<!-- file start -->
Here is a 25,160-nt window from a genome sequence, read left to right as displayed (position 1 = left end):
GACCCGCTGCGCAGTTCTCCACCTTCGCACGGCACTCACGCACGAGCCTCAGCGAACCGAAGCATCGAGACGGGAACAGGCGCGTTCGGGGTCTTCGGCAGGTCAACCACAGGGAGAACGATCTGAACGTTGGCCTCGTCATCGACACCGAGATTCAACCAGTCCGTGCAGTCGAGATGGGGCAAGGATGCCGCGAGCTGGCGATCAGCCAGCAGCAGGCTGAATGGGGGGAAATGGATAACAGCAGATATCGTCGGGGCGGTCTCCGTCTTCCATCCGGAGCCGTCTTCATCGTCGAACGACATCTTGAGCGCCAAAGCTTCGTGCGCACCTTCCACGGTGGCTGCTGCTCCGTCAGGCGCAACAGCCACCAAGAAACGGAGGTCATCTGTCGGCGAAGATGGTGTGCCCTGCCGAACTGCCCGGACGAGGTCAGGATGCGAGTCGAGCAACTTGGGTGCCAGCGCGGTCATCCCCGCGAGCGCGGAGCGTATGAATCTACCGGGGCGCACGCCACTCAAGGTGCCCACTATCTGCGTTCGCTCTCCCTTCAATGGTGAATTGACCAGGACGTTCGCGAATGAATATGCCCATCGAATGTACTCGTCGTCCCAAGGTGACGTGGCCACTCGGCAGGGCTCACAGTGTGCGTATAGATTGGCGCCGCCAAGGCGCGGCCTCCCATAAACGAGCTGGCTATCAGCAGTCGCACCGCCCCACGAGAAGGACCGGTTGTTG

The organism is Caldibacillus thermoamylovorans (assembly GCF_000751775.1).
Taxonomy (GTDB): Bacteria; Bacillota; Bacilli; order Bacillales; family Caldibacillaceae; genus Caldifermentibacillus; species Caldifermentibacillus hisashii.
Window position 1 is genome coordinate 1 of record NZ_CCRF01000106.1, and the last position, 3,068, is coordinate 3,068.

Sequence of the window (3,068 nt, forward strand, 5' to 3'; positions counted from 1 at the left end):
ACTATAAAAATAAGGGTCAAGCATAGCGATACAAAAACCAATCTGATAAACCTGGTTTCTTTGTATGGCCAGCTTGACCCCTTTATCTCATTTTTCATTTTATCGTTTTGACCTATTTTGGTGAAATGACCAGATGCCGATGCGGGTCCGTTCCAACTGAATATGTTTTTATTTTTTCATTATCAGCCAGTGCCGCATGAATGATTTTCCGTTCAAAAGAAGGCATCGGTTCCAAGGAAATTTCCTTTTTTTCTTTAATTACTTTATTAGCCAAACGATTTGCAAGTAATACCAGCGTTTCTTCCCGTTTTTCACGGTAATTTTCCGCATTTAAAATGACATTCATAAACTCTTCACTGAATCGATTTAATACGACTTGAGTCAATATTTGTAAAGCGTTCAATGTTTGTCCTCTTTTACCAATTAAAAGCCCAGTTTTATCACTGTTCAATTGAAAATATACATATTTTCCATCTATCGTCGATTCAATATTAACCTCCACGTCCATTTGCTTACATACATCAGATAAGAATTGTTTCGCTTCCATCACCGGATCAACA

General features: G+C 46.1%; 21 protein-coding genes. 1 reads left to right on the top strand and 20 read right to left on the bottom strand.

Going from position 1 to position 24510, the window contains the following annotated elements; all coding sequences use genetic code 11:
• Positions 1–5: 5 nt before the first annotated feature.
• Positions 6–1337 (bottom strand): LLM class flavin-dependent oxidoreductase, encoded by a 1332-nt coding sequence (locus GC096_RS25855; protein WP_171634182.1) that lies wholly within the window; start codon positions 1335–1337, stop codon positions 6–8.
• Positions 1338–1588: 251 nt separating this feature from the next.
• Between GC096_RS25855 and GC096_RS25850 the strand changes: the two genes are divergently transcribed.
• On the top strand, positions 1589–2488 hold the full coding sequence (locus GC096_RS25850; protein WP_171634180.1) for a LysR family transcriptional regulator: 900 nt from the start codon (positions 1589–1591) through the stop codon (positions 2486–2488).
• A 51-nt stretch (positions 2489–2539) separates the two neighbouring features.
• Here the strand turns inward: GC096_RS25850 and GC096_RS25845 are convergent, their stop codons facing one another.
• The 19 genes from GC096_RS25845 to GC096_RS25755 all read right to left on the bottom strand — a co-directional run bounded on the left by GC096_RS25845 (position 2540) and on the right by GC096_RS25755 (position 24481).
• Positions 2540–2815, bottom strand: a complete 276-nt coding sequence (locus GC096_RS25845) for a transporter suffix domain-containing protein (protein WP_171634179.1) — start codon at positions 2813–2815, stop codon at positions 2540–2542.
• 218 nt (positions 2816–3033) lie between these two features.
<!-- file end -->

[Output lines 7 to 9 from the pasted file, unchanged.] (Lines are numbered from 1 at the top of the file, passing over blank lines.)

ACTATAAAAATAAGGGTCAAGCATAGCGATACAAAAACCAATCTGATAAACCTGGTTTCTTTGTATGGCCAGCTTGACCCCTTTATCTCATTTTTCATTTTATCGTTTTGACCTATTTTGGTGAAATGACCAGATGCCGATGCGGGTCCGTTCCAACTGAATATGTTTTTATTTTTTCATTATCAGCCAGTGCCGCATGAATGATTTTCCGTTCAAAAGAAGGCATCGGTTCCAAGGAAATTTCCTTTTTTTCTTTAATTACTTTATTAGCCAAACGATTTGCAAGTAATACCAGCGTTTCTTCCCGTTTTTCACGGTAATTTTCCGCATTTAAAATGACATTCATAAACTCTTCACTGAATCGATTTAATACGACTTGAGTCAATATTTGTAAAGCGTTCAATGTTTGTCCTCTTTTACCAATTAAAAGCCCAGTTTTATCACTGTTCAATTGAAAATATACATATTTTCCATCTATCGTCGATTCAATATTAACCTCCACGTCCATTTGCTTACATACATCAGATAAGAATTGTTTCGCTTCCATCACCGGATCAACA

General features: G+C 46.1%; 21 protein-coding genes. 1 reads left to right on the top strand and 20 read right to left on the bottom strand.

Going from position 1 to position 24510, the window contains the following annotated elements; all coding sequences use genetic code 11: